Again, the protection institutions I visited had the resources that allowed them to create these safe and structured environments. The institutions in rural, lower income areas that are home to thousands of children are not as fortunate. Also not as fortunate is the population of children with special needs who are living within the protection system. I heard numerous stories from child welfare professionals of misdiagnoses combined with bureaucratic indifference that has led to hundreds of children being placed in institutions that are inappropriate for their specific needs. Sadly, these children lack the advocates to help them find a more appropriate environment.

Ultimately, the children I saw are being productive. They take art classes, sing Disney songs, and idolize Lionel Messi. But for them, the notions of “permanent family” and a life free of foreseeable transition are still painted in somewhat vague colors. Many of the children are able to express the agency they feel over their futures by vocalizing either directly or indirectly their desire to be a part of a permanent family. There are challenges that exist for our adoptive families who hope to adopt these children, and these children will face challenges as they navigate the most significant transition of their lives. The limited snapshot of the Colombian child welfare system I was able to glimpse shows that the “changing landscape” rhetoric is grounded in the reality of individual anecdotes and that while the specific institutions I visited have constructed environments where children are able to progress, the key element of permanency is still missing.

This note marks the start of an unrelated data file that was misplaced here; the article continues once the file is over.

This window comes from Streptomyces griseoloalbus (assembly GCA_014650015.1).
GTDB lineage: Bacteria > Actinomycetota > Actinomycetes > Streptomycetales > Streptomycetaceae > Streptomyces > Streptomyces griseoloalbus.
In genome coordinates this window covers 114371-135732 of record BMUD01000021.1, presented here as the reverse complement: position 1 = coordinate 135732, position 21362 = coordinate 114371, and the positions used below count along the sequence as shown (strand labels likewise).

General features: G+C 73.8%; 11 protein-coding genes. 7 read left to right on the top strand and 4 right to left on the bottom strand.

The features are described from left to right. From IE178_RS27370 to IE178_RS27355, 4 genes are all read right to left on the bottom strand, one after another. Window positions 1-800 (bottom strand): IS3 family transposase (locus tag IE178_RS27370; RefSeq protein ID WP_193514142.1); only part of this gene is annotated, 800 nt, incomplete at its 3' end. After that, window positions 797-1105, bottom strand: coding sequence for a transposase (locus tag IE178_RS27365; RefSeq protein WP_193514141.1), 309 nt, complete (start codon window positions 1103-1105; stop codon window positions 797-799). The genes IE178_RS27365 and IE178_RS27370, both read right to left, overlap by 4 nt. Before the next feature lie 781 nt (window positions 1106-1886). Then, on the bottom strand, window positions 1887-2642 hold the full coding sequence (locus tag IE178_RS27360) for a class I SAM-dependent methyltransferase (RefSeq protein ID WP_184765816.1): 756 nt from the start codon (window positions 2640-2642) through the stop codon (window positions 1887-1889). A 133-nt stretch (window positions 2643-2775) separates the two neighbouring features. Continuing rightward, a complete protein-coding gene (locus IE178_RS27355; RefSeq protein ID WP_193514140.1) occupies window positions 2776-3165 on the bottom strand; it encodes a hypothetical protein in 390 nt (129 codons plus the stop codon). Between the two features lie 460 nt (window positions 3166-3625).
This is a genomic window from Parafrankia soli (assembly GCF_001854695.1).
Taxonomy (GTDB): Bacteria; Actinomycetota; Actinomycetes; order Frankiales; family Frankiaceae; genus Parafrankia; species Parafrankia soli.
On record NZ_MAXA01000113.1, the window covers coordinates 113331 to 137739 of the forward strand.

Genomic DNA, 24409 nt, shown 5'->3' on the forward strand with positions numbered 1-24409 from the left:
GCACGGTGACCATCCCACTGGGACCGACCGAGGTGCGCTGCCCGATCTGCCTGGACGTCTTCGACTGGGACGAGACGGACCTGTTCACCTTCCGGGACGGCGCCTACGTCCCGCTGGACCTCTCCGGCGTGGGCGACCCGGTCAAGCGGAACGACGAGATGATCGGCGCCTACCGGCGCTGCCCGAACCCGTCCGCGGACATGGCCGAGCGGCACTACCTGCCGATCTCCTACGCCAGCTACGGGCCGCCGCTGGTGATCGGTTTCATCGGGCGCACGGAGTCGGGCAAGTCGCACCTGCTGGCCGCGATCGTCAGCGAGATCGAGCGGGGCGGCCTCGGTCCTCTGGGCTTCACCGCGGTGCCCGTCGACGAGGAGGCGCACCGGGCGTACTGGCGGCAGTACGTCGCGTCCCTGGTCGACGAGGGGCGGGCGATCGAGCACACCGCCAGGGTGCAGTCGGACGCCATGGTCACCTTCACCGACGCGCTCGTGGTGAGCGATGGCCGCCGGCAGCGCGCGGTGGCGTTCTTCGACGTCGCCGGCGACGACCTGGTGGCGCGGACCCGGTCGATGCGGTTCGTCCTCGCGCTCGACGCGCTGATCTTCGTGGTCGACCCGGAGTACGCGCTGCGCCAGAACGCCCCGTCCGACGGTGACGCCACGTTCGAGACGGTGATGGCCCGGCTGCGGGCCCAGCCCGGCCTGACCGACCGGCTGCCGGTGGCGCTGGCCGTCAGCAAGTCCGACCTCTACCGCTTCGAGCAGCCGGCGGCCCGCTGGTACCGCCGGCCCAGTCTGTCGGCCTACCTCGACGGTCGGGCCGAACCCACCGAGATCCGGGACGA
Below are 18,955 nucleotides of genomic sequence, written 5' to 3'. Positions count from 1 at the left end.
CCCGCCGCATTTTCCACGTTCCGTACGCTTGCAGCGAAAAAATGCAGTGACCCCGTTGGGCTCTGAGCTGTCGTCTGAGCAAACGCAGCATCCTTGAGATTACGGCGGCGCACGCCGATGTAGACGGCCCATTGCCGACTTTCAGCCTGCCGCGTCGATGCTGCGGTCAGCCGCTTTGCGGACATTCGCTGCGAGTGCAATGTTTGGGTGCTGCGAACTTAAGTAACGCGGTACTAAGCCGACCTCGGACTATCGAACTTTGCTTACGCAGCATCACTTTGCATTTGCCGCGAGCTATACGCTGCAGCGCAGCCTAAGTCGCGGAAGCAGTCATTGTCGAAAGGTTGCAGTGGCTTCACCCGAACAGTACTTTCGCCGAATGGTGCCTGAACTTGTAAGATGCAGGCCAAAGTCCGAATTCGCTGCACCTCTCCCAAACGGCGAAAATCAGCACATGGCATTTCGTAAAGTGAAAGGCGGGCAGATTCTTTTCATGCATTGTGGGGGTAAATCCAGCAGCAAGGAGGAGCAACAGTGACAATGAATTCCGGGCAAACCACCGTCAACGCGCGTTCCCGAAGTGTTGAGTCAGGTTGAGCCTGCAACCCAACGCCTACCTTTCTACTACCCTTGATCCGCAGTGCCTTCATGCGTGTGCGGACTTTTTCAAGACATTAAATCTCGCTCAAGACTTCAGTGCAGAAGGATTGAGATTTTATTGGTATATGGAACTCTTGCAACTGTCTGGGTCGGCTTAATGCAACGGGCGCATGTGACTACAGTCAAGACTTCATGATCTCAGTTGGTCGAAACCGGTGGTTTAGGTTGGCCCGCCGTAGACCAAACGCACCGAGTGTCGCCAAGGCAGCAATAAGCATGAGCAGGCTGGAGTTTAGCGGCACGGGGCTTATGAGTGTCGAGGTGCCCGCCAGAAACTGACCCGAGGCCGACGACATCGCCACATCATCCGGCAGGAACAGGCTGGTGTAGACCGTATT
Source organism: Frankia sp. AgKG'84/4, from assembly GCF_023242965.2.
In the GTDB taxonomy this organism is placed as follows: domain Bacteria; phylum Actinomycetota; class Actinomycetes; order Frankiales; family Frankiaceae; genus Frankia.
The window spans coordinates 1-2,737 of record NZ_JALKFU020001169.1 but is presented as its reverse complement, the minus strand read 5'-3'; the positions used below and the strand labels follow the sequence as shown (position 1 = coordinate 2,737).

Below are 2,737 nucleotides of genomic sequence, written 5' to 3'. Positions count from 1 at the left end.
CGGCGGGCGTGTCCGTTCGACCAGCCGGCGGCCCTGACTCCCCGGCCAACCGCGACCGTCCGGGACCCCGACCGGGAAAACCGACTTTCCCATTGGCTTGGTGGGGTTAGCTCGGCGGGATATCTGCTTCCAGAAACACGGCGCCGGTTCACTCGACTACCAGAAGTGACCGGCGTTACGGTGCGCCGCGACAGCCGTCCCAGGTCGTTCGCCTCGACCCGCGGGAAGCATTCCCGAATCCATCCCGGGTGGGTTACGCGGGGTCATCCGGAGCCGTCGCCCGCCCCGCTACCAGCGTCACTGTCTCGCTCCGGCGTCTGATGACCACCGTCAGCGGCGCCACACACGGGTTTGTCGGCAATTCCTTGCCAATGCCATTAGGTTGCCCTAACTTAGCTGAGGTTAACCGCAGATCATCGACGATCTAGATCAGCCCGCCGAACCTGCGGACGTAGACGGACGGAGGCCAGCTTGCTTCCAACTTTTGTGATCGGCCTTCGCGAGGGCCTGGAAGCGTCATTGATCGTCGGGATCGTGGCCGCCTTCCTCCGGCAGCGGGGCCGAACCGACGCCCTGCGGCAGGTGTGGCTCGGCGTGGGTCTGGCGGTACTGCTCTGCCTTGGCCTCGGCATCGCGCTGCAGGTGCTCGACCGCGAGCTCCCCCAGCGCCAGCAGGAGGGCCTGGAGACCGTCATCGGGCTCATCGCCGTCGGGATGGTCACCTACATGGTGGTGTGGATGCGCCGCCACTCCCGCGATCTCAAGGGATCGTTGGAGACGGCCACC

Just Holding on Through the Curves

This article was written by Cris Beam and posted on NYTimes.com on August 29, 2013. Cris Beam, who lives in New York, is the author of “To the End of June: The Intimate Life of American Foster Care.” Continue reading

Colombian Host-to-Adopt Program

Spence-Chapin Services for Families and Children announces the launch of a Colombian host-adopt program for the tri-state community.

Spence-Chapin and Foundation for the Assistance of Abandoned Children (FANA) in Colombia are partnering to present a special host-adopt program in the New York, New Jersey and Connecticut area. IMG_8665The program allows families interested in adopting an older child the opportunity to host a child in their home for three (3) weeks prior to making the commitment to adopt.

School-age children, those who are 8 years old and older at time of placement, are the most overly represented population in orphanages worldwide. However, the fears, unknowns, and myths surrounding the adoption of older children discourage many prospective parents from exploring this option. Currently, close to 8,000 children in Colombia, ages 10 and older, are waiting for a family. The goal of this host-adopt program is simple: to join those older children and sibling groups in need of parents with families who are ready to adopt.